Francois Carrier - alto saxophone, chinese oboe
Rafał Mazur - acoustic bass guitar
Michel Lambert - drums
NOT TWO 928
By Budd Kopman
Unknowable finds Carrier and his long-time percussionist Michel Lambert meeting acoustic bass guitarist Rafał Mazur at the Alchemia Jazz Klub on June 1, 2014 at the recommendation of Marek Winiarski, the owner of Not Two Records. The live, completely unrehearsed set went so well, and felt so intense and present that the musicians went back to the club the next day and recorded the album.
Free jazz is actually a misnomer, and perhaps the term should be scrapped and replaced with "unplanned" or "spontaneous," especially with players like Carrier, Lambert and Mazur. Carrier's style (if you will) borders on the lyrical much of the time, with identifiable phrasing and even at times something approaching tonality; the time and place in which he finds himself dictates the overall mood of his playing at that moment. It is no wonder that he and Mazur clicked, because as can be seen here, Mazur's playing has the similar characteristics of freedom within the boundaries of a tonal anchor. Lambert, who really is a percussionist rather than a drummer, is now able to play off of not one, but two players.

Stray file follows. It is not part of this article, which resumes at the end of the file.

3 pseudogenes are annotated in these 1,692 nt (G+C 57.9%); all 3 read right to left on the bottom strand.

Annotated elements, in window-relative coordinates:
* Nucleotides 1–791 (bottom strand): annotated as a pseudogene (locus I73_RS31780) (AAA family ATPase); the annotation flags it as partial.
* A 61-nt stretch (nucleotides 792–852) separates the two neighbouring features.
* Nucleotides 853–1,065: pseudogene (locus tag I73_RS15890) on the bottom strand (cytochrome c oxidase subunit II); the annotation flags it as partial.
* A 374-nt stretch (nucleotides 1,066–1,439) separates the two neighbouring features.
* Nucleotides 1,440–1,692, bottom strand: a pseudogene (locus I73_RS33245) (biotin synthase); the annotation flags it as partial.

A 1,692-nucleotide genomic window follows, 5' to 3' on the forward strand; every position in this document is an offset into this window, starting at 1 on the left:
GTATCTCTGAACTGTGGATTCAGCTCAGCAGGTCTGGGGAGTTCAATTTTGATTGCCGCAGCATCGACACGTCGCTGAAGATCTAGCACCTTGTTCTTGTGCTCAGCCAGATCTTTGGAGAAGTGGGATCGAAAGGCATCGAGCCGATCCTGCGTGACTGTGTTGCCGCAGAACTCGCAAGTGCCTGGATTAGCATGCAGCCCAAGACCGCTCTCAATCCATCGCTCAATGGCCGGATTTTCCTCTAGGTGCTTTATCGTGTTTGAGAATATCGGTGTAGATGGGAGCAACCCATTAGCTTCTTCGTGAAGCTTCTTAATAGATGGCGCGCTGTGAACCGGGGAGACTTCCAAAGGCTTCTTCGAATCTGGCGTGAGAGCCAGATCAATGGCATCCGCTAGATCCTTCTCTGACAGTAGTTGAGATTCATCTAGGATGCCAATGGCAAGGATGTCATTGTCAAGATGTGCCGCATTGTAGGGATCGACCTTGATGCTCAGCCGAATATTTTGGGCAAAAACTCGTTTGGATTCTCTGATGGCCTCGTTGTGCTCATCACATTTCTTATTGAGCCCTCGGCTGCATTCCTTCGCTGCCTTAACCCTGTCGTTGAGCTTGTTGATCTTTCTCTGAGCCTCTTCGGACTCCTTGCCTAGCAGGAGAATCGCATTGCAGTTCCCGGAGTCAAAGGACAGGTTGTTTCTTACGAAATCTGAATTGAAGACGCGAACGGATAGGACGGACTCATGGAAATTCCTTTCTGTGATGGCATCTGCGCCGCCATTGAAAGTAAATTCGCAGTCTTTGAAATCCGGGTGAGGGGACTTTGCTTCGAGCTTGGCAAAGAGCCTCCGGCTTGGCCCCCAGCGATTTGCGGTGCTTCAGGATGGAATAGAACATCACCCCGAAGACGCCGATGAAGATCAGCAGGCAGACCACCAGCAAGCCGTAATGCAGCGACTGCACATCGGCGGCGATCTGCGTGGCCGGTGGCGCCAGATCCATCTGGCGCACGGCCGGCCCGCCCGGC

For the ear experienced in this genre, it is easy to appreciate the extremely high level of close interplay that the trio exhibits. Thematic fragments are presented, explored and developed as the music density increases and decreases. Jazz lovers exult in those moments, in whatever style, when everything clicks and the distance between the performers and the listener disappears; this "free" jazz is no different in that respect, and is intensified because there is no rhythmic crutch to hold on to.
For those new to or wishing to explore this style of music making, this preview of the live show is very edifying. Less than six minutes in length, it shows the clear stages of introduction, development, intensification, catharsis and denoument. One way to get inside this music is to direction one's attention to Carrier alone, allowing the others to drift into the background. The logic of the structure of Carrier's lines and their musical development will then become apparent. A second listening, now with attention paid to Mazur, ought to make clear the flow of the music as they respond to each other. Finally, when Lambert is added to the field of attention, his percussive sounds (as opposed to time-keeping) can be heard commenting, supporting and responding to the other two players. Once the trio's aesthetic is comprehended, a track like the title track, which runs sixteen minutes and is more complex can seen for what is: creation emerging from the unknown.
Beauty in music is much more than euphony. With "Unknowable", this trio, at this moment, demonstrates the beauty of spontaneous creation where space and time is transformed, enveloping all who are within its reach and changing them forever.